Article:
Tartiflette Adds A French Twist To Cheesy Potatoes

Who can resist the delicious allure of cheese and potatoes? There's a good reason the combination exists across cultures, from Ecuadorian Llapingacho to disco fries and poutine, there is a high and low culture combination in every any cuisine. In France, you have longstanding regional recipes like Dauphinoise au gratin and the iconic style of mashed potatoes from Auvergne, pommes aligot. But did you know that a lesser-known, but equally cozy combination emerged in the 1980s?

Tartiflette is a Savoy dish that puts a new spin on péla, a traditional fried potato and onion gratin that has long been enjoyed in the region. It adds bacon and Reblochon, a creamy washed-rind cheese with subtle nutty notes that has been locally made since the 13th century, to the mix. Presumably developed as a marketing ploy by the Reblochon Interprofessional Trade Guild to sell their cheese, Savoyards have embraced this rich dish wholeheartedly. You'll find it on menus and at markets across the region during the colder months –- or, with a few simple modifications, you can make a delicious variation at home, too.

How this dish is traditionally made

While tartiflette can be called many things — luscious, decadent, and comforting all come to mind — one adjective you won't hear associated with the dish is complicated. Traditionally made using a short list of simple ingredients, these cheesy potatoes require minimal effort and will be on the table around an hour after you start preparing them. 

First, sliced onions are cooked in vegetable oil until tender. Then starchy potatoes are peeled, cut, and added to the pan with smokey bacon lardons. Season the mix with salt and pepper to taste. Cook with the lid on until the potatoes are fork-tender, then transfer the mixture to a baking dish.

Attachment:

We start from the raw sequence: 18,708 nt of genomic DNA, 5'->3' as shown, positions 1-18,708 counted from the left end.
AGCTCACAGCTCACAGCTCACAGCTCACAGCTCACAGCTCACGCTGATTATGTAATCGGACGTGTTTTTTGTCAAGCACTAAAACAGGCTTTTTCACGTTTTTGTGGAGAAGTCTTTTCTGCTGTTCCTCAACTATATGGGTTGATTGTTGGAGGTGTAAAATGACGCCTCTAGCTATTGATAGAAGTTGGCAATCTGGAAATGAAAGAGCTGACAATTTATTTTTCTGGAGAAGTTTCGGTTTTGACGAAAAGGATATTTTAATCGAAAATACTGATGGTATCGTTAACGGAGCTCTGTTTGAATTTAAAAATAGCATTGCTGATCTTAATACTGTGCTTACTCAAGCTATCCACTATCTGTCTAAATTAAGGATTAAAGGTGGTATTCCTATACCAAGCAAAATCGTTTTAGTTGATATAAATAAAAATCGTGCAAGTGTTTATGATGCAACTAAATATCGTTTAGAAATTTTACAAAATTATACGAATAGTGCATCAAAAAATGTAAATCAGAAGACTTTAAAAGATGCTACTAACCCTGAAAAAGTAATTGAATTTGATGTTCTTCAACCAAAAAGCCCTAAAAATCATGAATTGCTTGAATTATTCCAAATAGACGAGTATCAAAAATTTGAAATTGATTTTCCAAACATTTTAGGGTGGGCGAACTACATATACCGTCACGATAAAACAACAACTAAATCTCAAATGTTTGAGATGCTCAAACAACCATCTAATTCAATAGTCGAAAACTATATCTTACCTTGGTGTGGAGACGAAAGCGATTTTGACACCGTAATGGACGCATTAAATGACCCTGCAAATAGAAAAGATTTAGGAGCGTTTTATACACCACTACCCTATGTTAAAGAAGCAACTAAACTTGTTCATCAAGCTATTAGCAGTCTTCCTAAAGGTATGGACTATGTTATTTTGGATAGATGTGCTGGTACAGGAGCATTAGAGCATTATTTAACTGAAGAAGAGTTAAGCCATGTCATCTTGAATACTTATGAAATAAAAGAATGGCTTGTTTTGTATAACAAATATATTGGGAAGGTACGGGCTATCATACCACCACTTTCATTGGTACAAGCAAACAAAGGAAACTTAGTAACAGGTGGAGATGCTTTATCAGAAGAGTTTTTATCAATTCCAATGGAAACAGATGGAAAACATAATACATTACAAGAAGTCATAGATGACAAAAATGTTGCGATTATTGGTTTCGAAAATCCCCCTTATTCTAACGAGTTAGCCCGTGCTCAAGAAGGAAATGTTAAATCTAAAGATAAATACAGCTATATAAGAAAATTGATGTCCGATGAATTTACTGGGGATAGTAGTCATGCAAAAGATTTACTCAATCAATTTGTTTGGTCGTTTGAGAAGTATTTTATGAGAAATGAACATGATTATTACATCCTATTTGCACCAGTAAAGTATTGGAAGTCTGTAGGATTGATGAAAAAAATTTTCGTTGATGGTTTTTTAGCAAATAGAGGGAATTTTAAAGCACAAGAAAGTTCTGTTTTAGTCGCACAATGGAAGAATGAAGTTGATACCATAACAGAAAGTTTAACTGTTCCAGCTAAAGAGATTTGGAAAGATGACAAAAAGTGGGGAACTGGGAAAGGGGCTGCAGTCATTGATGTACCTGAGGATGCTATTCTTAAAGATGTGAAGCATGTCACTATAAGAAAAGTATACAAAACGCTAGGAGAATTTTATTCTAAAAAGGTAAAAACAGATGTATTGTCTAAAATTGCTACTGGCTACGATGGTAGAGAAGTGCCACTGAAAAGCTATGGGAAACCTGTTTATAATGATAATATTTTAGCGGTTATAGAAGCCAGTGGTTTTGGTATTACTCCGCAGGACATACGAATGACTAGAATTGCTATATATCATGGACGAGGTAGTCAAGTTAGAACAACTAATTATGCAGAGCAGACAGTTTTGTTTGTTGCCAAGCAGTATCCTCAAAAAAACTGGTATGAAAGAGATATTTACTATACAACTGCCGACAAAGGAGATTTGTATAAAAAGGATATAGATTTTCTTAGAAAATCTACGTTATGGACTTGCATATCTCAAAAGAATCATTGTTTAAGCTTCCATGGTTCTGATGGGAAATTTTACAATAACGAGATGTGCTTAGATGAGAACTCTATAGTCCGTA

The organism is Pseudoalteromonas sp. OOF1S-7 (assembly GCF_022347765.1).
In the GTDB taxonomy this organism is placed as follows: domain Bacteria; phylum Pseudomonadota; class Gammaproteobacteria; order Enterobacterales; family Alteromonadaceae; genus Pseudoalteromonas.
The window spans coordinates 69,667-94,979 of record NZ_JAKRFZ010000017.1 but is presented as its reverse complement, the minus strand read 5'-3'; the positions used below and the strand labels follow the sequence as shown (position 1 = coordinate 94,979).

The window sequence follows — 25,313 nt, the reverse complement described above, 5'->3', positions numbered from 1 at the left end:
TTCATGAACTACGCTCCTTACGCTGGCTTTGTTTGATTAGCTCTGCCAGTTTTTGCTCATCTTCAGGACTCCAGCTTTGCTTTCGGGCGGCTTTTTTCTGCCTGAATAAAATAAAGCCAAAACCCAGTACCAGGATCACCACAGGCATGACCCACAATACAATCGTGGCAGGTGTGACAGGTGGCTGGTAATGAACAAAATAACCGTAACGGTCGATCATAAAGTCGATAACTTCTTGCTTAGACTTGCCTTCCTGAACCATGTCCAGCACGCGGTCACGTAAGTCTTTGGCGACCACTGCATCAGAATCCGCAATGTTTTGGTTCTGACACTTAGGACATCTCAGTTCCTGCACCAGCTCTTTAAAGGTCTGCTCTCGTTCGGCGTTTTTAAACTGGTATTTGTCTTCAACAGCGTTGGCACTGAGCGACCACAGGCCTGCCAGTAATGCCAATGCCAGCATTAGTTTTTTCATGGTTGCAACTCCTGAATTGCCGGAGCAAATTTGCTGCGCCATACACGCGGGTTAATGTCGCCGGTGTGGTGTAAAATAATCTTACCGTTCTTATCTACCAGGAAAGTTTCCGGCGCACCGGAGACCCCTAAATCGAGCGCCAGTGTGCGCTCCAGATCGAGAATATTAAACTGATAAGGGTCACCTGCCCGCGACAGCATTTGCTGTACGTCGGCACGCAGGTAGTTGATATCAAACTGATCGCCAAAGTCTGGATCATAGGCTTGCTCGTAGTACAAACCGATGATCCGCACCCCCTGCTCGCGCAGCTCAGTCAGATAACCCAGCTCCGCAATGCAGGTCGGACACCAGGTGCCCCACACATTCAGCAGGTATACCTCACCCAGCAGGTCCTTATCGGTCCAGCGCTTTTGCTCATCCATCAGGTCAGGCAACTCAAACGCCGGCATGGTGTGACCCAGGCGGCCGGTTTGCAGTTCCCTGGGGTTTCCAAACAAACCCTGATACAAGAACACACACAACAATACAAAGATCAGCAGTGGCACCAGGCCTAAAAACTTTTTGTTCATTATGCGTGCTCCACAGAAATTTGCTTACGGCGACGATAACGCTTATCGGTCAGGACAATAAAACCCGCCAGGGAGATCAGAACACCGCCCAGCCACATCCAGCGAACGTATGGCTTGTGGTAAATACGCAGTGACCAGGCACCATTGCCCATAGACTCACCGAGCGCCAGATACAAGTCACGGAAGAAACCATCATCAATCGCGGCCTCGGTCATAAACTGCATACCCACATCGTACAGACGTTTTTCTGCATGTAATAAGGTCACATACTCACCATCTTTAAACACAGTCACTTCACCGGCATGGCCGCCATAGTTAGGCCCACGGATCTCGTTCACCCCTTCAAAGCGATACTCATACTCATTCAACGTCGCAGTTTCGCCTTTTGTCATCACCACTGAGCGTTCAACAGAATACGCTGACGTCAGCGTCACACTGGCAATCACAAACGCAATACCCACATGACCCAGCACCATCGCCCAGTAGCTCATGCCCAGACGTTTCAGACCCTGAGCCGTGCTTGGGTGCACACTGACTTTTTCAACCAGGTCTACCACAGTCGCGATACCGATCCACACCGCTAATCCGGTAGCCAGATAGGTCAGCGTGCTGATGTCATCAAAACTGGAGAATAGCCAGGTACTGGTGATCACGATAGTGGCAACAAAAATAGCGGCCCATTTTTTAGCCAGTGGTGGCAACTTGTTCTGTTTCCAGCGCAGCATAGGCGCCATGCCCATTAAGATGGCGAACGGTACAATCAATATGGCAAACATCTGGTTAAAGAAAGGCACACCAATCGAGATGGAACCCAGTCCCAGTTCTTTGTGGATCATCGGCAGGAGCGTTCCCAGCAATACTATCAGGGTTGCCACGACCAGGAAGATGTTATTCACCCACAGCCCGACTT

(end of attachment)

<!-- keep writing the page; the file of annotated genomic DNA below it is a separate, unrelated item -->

A wheel of Reblochon is cut in half horizontally to expose the creamy interior, then in half again. The four semicircles are laid on top of the potatoes, rine side up, and the dish is baked until gooey and golden brown. Tartiflette is best enjoyed alongside a hearty green salad dressed with a simple vinegarette and a glass of white wine, to balance the dish's rich flavors. 

Preparation notes and substitutions for home chefs

Depending on where you live and the ingredients available in your area, you may have to adjust the original recipe. For example, in America, where the FDA has strict laws around the pasteurization of soft and semi-soft cheeses, it's illegal to sell authentic, Denomination of Origin-protected Reblochon cheese — it's made with raw milk. Although pasteurized versions do exist, like Préféré, unless you make your own or travel to the Alps, you won't be able to experience the real thing. This is also the reason you'll never eat 'real' brie in the US.

Thankfully, there are readily available cheeses that make great substitutions, like Camembert, Brie, Le Délice du Jura, or another creamy, bloomy rind cheese. Since these cheeses may not create the same melty sauce on their own, adding a bit of heavy cream or crème fraîche before baking will deliver comparable results. 

Finally, while a Savoyard might object, many chefs find additions like garlic, shallot, nutmeg, or herbs to be great additions to the dish. Especially if you're substituting another cheese, consider additions like these that might complement its flavor and overall elevate the dish.